SHAQ: Yep. Wilt Chamberlain was like a ’72 Mercedes 600. I was the 2000-2010 version of the same built Mercedes. Just more technology, more moves. So, people always ask me, “How do you think you would do?” I know I would get mine.

SLAM: Now that you’re officially retired and done playing in the NBA, do you have any regrets?

SHAQ: No. The only regret is that I missed those games. And I missed, like, 5,000 free throws. I could have made a thousand more of them. I’m only like 2,000 points, I think, behind Wilt Chamberlain. If I was averaging like 25, or even 20, those 300 games, that puts me in number two, almost. Those are the only regrets I have. But other than that, no. Did it my way, did it how I wanted to do it, played how I wanted to play, said what I wanted to say, played where I wanted to play, ruffled some people’s feathers and had a great time doing it.

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  • http://www.t-mac.com/tmac/index unf*ckwitable

    “I know i would get mine”.

  • http://slamonline.com 1982

    Great interview. Not as much trash talk as I expected, considering his book. But great interview. Thanks

  • T-Money

    more moves than wilt? lol

  • shutup

    I agree with the more moves than Wilt, there were more 7 footers in the league when Shaq played. Wilt had better touch but Shaq’s footwork was better, probably the best size/weight footwork. I completely acknowledge Olajuwan as the best footwork of any center, by far. but Shaq is my number two.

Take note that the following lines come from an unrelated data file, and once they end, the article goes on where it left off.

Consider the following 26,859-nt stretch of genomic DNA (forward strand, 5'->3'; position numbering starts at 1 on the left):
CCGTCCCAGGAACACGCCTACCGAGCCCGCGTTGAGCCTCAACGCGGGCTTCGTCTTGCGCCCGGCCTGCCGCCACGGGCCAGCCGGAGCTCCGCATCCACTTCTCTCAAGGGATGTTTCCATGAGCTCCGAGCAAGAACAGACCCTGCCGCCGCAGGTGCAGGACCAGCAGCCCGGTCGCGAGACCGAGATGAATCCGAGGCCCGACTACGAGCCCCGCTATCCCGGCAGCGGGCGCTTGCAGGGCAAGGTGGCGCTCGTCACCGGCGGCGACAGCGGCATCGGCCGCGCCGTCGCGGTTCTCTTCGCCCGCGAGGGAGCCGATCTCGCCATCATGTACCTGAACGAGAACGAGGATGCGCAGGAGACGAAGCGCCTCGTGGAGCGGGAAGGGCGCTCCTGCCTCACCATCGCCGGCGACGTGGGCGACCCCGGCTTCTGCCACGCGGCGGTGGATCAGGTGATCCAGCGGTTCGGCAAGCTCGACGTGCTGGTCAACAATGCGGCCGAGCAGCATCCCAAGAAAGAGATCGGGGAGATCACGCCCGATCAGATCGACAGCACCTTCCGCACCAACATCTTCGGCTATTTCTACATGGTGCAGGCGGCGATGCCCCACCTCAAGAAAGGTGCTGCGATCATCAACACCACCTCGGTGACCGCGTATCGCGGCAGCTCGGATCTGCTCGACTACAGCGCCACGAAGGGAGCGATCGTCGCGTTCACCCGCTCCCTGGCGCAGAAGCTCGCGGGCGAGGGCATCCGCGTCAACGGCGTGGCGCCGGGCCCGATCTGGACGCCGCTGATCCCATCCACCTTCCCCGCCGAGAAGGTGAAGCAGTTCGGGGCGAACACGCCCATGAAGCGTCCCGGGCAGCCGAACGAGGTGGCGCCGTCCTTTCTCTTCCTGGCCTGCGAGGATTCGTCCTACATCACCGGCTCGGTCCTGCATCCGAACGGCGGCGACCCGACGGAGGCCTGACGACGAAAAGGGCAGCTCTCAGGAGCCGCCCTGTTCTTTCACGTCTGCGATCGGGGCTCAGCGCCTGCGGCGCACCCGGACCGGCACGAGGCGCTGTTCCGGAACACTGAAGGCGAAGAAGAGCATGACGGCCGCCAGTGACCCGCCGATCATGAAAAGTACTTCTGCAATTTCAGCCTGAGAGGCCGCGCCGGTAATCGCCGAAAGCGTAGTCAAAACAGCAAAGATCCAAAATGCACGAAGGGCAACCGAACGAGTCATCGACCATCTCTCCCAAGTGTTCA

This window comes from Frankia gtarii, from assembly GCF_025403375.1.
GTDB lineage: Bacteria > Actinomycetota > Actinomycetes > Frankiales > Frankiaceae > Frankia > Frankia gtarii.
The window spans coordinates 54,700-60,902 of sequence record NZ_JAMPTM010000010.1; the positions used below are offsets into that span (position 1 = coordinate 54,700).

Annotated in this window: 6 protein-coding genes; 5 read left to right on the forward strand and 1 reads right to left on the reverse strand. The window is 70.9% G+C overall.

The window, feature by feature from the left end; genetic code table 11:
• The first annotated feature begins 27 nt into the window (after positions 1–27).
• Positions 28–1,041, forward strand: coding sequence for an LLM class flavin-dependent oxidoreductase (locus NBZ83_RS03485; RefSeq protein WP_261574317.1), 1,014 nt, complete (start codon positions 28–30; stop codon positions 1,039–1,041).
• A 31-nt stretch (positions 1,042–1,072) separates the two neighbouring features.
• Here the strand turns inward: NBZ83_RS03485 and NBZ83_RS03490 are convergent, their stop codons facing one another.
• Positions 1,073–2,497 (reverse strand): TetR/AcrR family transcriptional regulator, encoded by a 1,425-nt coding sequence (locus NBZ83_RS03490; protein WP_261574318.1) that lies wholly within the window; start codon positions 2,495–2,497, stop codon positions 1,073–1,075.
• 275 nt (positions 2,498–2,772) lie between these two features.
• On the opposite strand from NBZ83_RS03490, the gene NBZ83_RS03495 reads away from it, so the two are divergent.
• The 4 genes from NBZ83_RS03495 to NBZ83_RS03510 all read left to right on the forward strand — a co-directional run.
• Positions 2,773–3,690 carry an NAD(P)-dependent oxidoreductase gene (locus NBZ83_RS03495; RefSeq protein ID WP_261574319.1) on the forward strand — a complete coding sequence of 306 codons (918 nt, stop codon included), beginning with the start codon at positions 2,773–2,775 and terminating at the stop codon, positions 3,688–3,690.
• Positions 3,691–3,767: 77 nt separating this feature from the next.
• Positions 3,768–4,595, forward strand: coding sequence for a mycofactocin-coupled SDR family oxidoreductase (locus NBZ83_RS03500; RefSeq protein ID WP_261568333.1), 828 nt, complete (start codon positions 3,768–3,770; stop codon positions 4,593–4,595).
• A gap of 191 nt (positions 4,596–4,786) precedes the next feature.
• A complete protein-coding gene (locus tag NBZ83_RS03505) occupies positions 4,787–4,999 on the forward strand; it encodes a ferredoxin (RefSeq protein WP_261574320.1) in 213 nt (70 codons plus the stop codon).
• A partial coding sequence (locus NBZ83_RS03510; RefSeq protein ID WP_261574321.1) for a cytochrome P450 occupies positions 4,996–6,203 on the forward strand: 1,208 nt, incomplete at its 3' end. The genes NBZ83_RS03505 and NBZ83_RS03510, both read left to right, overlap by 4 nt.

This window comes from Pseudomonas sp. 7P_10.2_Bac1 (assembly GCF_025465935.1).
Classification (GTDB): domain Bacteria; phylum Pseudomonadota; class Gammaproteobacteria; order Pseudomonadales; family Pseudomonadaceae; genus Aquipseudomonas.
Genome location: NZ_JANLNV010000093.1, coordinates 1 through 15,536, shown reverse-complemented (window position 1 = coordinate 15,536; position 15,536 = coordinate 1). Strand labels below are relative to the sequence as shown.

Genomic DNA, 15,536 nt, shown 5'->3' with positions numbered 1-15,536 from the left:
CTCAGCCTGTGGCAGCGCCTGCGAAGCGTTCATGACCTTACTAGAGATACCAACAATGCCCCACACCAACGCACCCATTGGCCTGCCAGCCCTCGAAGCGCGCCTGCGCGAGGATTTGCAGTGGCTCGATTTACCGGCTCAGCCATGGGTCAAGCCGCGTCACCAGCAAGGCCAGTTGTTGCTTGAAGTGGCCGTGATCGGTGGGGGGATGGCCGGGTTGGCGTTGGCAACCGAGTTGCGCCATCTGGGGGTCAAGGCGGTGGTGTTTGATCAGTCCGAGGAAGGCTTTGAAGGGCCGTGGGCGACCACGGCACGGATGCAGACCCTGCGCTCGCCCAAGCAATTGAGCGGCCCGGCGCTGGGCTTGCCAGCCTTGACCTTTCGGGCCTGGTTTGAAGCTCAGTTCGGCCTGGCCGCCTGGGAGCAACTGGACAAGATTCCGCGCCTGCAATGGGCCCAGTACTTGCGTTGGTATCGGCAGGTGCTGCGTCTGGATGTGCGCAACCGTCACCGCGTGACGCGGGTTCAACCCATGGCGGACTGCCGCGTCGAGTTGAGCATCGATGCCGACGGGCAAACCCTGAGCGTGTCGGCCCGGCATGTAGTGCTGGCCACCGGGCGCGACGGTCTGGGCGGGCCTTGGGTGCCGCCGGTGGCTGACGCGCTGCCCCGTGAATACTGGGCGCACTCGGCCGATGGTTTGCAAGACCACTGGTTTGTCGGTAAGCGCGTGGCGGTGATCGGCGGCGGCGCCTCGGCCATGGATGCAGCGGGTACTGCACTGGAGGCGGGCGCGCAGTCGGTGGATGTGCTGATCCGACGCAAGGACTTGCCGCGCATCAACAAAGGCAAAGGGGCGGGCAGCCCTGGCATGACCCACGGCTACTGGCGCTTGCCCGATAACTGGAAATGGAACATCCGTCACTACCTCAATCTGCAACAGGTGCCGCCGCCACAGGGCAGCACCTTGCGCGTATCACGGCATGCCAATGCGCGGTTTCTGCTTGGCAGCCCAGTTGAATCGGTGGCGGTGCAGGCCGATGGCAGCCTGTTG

• Zabbah

    What’s wrong, T-Money? You think Wilt had more moves than Shaq? Please name them because I can only think of one Wilt move, the finger roll. Friggin noobs be trollin.

  • Mike

    i like how he compares he and wilt to older and newer cars. Depends on how you look at greatness. no doubt that Wilt was greater in his time, and relative to his opposition, a greater player. But if you put the two men on the court together , shaq would have a lot of advantages, not the least of which is that he had the benefit of watching and learning from Wilt.

  • Justin G.

    Mike, that doesn’t really make sense. If you put them on the court together, assuming both in their prime, they’d both see each other. Wilt wouldn’t get the same kind of positioning against Shaq in the post and let’s face it, he didn’t have a lot of moves. He had the finger roll and turn around jumper. Shaq had more than just that although I guess the argument could be make that those two moves were all Wilt needed

  • shutup

    I already stated i believe that shaq had more moves but wilt was deceptively quick, i think i heard that he was a track star as well. Wilt would beat Shaq up the court, i think running in the open court Wilt would have the advantage but once the offense settles Shaqs power would overcome Wilt. Like Shaq said we will never know but its great to imagine.

  • http://cnbc.com JTaylor21

    No one here saw Wilt play during his prime, so let’s just hold off on the “Shaq had more moves than Wilt” BS. Wilt would destroy Shaq (too quick, too fast, jumps too high)

  • shutup